As most British business valuators know, HMRC Shares and Assets Valuation (SAV) reviews (and sometimes questions) fiscal valuations. Staff at SAV have shrunk by about half over the years, but they still deal with many valuations (approximately 12,500 a year). The result for those preparing valuations for the Revenue? ‘This is all about risk assessment and you’re actually on the front foot, if you like,’ says Jenny Nelder (Bruce Sutherland & Co.).
‘What they need from valuators is something they can tic quite easily,’ she says. In fact, Barry Roland (HRMC) confirms the fact that HRMC is looking for speed and clarity, particularly in areas where they’ve been slow to settle filings in the past. He confirms their internal goal is to settle 80% of the valuations they receive within 15 days, and 90% within 40 days of receipt.
Nelder advises business valuers to ‘stick to multiples only’ when submitting fiscal valuations. Of course, there are exceptions, but her experience indicates that earnings forecasts and discounted cash flows can ‘cause the man at the Revenue to go blank. One said to me, “Do you think we could talk multiples?”,’ she told the ICAEW Spring BV Conference group last month.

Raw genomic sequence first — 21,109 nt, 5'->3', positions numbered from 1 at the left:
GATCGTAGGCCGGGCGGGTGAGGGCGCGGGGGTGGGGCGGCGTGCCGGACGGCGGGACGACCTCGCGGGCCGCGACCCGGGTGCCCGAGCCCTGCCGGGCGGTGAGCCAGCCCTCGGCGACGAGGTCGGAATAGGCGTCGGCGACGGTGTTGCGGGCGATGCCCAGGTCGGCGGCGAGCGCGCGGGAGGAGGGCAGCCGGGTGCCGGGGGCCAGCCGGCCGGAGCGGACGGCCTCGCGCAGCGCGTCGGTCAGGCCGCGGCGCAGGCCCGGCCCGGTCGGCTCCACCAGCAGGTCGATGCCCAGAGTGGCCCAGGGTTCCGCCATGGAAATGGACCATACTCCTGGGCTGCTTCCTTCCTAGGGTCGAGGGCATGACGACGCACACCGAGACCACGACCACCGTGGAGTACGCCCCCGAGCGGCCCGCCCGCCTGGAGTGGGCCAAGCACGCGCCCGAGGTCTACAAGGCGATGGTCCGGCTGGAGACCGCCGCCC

Nelder notes a relatively rare—but problematic—price-versus-value challenge for fiscal valuations. It starts if clients have tried to sell the business or raise rounds of financing. ‘They’re going to come out with a price, not a value, which is the result of a negotiation designed to not dilute the existing shareholders and provide sufficient funds,’ Nelder explains. Buyers, either control or minority, understand the history and ‘why previous rounds of financing are at prices needed for fundraising, and not value.’
Nelder says she’s ‘hearing that there has been pushback from the Revenue that private funding values should stand, but I disagree. Those are pricings, and I slap a discount on them of 70% or more.’
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